Scientist, research and straight-talker Lucien Engelen is one of the major figures redefining research and how it’s done. He’s the director of the Reshape Center for Innovation at the Raboud University Medical Center and founder of TEDxMaastricht, TEDxNijmegen and TEDxRadboudU,. Lucien’s TEDx talk ‘Crowdsource your Health’ gives a fascinating glimpse into the radical changes healthcare can expect in the future. Elizabeth Nelson had the privilege of talking to Lucien for Humans for Digital Health.


How do you feel about health data and security, Lucien?

The window of data is clearly now open. While there are numerous opportunities, there isn’t a clear line between open and private data. Without a system and clear distinctions, it is dangerous to use the majority of the data available. An important distinction that needs to be made when it comes to private information is the question: When does data become medical?  Individuals consenting for use of their data in medical research would be a great step toward clearly establishing available medical data on a grand scale. We are in the middle of exploring that.

So my reaction covers the whole spectrum from excited to cautious. Healthy people are driving data panic while research into chronic disease is progressing nowhere near as fast as it should. It’s one of the many things I see happening right now which I don’t understand.

Who will drive the growth of digital health through in Europe?

Technology has the potential to drive legislative change in Europe with regard to digital health. Patients have the right to demand digital tools as long as they comply with legislation. But, obviously, we need to make sure these tools work with our existing hospital systems. This is where individuals should not be shy and research has a great opportunity.

We should be the people producing the proof that the tools work and stimulating action. But if research wants to exploit this fantastic opportunity, we need to get moving.

Why did you decide to be a researcher?

Do I feel I’m a researcher, or is it ‘just’ part of my mission to change healthcare in delivery, education and research? All these academic components gather together in our University Medical Center. All of these aspects are subject to change due to what I call the digital health(care) transformation.

Research is shifting. What is most important now is that we facilitate the change in the right way.

I love that answer! I always say I’m too curious to be anything but a researcher.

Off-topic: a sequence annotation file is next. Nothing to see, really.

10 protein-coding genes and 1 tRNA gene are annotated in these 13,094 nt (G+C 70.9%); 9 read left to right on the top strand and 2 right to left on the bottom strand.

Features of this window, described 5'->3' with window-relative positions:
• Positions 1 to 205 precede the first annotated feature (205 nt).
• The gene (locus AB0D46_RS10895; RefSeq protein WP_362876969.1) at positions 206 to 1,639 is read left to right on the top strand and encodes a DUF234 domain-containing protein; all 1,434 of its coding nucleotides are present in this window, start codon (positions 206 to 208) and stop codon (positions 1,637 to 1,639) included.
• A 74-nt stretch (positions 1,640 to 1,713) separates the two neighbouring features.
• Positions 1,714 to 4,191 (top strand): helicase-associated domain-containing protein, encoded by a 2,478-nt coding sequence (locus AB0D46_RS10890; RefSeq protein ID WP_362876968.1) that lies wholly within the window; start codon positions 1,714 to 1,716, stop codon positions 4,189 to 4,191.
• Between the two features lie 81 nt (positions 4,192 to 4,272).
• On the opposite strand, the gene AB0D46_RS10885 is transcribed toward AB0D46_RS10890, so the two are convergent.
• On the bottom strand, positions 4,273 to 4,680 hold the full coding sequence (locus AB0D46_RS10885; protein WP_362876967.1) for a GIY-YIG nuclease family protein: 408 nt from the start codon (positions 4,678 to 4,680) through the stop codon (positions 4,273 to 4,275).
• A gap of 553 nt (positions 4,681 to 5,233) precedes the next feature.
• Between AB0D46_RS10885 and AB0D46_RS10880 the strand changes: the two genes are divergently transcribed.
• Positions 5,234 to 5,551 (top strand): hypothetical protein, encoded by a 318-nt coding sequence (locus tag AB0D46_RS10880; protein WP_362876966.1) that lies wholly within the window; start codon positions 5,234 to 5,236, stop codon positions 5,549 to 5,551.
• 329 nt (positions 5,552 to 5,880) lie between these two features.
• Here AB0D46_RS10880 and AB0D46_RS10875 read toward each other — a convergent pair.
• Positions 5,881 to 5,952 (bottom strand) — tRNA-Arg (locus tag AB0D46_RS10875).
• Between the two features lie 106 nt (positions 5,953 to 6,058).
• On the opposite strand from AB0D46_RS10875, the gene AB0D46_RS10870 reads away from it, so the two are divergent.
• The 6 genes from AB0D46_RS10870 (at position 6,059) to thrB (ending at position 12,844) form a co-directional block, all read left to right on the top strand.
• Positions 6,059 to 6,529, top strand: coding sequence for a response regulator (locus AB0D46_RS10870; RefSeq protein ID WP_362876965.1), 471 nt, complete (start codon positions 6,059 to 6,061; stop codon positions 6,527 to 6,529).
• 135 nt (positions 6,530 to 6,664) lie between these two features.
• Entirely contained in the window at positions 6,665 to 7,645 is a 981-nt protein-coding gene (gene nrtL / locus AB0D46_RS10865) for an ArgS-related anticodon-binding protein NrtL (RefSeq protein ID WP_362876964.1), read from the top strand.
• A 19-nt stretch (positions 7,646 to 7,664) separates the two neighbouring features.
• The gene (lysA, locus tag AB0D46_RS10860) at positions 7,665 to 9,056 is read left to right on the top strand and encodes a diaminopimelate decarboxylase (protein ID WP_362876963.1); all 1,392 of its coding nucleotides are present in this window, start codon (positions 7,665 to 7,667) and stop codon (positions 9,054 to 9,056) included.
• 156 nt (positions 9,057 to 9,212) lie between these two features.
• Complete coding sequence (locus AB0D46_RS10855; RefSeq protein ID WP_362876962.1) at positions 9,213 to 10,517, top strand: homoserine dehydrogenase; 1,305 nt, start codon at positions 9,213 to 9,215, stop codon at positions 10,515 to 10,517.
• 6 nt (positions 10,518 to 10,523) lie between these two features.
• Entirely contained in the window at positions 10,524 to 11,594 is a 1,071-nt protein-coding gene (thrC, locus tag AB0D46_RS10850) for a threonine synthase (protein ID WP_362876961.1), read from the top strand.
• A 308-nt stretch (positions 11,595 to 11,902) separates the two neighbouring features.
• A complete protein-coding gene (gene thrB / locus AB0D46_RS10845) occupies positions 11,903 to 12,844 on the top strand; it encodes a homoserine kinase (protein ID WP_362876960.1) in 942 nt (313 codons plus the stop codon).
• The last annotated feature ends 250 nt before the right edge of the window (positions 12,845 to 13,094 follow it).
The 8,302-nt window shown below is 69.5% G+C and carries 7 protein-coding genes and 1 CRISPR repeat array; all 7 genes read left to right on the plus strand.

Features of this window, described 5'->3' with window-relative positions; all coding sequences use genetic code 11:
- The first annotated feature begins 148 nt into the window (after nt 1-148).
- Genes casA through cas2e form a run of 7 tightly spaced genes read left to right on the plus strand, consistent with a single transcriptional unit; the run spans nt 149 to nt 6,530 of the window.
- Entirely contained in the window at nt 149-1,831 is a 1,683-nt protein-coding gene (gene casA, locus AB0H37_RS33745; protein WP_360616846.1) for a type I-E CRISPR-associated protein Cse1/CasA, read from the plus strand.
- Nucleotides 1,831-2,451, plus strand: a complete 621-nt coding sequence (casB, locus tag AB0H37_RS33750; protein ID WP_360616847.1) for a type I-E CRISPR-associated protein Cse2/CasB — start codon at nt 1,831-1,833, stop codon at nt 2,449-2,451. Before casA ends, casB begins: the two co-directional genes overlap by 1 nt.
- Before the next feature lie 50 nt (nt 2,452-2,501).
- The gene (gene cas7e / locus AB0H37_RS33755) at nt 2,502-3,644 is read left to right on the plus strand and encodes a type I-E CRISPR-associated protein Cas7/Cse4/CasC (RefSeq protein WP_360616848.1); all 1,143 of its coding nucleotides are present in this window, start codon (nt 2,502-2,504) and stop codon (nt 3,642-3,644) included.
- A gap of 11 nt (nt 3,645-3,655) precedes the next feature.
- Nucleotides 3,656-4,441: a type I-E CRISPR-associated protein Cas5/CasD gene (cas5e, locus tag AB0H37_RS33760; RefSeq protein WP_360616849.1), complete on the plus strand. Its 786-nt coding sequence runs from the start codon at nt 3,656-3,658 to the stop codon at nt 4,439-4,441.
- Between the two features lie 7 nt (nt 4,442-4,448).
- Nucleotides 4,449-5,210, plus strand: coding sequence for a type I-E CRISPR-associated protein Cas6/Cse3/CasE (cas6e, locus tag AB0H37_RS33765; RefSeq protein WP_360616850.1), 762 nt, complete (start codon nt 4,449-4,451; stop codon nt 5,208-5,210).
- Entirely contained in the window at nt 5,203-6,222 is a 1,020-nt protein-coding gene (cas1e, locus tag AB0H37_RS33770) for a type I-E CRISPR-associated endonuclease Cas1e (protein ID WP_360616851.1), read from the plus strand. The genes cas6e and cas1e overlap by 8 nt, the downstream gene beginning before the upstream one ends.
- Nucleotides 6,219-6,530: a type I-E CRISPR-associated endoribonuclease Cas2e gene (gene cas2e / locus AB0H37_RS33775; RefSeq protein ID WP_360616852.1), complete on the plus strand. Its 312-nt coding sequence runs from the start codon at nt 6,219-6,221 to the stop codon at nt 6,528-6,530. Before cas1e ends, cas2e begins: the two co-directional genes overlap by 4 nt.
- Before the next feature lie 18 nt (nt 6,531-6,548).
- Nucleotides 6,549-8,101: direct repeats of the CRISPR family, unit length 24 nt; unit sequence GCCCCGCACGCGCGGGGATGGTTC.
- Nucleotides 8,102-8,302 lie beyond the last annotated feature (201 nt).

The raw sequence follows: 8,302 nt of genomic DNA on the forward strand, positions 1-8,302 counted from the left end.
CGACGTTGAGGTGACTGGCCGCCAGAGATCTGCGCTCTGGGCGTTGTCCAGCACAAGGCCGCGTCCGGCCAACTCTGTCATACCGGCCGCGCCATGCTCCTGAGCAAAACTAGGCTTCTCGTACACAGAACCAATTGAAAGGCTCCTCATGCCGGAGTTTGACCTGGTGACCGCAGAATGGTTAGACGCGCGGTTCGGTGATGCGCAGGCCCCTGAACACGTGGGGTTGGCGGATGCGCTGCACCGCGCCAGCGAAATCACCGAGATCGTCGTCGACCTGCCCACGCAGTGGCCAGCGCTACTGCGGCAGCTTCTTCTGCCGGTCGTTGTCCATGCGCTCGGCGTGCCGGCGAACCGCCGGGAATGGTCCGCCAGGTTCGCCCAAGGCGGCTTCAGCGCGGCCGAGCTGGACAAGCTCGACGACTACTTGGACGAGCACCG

Absolutely. Engaging the current opportunity isn’t really a job but more a drive towards identifying and understanding something that really should be known about. Good research has the potential to support this movement.

What do you think is the future of research?

There’s a classic loop in research: money connects with research which eventually finds ‘participants’, as we persist in calling them. Not patients or even people, mind you. This places the patient, disease, or problem at the end of end of the line and makes research initiatives at best reactive.

Real change will come when patients step in with money to put attention where they feel it needs to be. Researchers would then be hired by patients. We will soon re-launch Medcrowdfund™ a platform for patients to identify the (research)questions THEY have. Supported by technology they will be able to recruit other patients to join the research by downloading that specific research-app for a small amount of money. With that they will collect the money to ‘hire’ researcher(s) for answer their questions. We gave this a try 1.5 years ago, but did not succeed due to technical challenges, and lack of knowledge of crowdfunding back then. Both topics we think we’ve covered right now. So the coin is potentially flipping!

Also our concept Hereismydata™ supports patients getting more into the lead by opening-up all the data sources to the patients. With our partner Philips we started with this in their Philips Digital Health Suite (PDHS). They developed a cloud based health platform connecting doctors to patients to monitor chronic diseases, that to us operationalizes our Hereismydata™ ambition. The process creates a dynamic where patient and doctor were equal partners in the process. Patients won’t control the medical process or health research but they will be taken more and more seriously while medical professionals will get subscriptions to data that comes out of the research. These are exciting times.


Thanks for your great insights, Lucien.


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